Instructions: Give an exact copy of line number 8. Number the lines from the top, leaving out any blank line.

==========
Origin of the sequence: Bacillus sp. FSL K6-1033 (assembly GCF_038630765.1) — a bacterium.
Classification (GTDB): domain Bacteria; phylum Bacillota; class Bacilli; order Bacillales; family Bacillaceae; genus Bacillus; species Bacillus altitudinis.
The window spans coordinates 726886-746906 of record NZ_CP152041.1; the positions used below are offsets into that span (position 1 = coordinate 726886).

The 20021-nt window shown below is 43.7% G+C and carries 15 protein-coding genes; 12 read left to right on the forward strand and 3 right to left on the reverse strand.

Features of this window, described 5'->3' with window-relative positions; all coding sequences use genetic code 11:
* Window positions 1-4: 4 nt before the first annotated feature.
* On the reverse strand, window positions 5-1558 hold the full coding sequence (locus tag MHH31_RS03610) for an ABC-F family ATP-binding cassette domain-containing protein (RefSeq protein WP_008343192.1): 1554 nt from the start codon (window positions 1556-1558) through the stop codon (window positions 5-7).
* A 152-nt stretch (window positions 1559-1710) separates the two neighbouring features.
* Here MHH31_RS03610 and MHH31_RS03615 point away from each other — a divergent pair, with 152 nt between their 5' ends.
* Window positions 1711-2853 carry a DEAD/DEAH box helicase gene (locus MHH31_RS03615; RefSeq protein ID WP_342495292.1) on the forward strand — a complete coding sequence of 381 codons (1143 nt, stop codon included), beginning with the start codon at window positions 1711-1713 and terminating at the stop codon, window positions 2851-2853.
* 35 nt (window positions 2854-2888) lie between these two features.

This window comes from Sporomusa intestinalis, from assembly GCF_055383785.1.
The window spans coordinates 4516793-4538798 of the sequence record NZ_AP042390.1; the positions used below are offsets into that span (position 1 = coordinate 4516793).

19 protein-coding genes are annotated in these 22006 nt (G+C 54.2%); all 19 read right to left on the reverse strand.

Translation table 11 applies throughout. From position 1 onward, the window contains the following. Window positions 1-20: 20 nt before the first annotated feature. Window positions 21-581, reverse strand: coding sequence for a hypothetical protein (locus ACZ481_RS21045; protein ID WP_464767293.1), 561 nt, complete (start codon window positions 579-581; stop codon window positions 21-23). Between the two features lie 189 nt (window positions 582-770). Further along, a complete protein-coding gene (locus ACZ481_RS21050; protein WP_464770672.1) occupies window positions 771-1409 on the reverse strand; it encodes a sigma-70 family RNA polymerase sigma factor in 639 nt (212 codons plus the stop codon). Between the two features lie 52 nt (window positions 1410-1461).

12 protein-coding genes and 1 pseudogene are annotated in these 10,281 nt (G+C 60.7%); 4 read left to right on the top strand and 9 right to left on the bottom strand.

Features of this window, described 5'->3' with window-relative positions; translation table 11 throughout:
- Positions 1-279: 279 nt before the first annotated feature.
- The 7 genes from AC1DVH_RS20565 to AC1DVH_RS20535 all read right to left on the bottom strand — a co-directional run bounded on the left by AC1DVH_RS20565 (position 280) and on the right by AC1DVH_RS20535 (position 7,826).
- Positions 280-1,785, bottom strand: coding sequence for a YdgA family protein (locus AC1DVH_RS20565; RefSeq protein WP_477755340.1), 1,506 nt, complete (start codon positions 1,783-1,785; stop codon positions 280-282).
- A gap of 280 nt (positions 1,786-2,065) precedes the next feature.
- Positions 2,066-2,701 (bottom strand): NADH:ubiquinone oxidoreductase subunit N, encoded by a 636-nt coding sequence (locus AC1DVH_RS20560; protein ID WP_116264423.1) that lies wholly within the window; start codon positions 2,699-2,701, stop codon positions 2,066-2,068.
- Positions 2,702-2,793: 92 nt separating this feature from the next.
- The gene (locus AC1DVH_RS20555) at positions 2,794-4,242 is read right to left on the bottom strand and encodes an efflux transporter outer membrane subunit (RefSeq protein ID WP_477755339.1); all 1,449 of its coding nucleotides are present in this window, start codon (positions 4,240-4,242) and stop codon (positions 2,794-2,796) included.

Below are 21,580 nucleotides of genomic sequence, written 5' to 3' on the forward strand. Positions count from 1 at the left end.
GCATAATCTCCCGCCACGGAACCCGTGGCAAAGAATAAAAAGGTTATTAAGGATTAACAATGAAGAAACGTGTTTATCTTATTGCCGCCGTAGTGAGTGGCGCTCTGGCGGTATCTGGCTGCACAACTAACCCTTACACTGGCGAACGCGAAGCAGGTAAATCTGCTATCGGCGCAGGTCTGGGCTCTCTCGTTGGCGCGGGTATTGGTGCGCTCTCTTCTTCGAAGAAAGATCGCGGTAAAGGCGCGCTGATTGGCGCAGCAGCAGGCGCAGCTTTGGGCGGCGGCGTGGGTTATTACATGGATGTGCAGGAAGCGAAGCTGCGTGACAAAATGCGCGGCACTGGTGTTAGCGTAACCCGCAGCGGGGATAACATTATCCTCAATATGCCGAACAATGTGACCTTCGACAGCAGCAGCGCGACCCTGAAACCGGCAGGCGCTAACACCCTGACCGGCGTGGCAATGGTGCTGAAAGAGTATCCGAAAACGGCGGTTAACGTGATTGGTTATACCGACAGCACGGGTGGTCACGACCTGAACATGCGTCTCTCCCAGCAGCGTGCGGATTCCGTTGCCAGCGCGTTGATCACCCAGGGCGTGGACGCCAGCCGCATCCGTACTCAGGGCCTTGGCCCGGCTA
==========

* A 152-nt stretch (window positions 1559-1710) separates the two neighbouring features.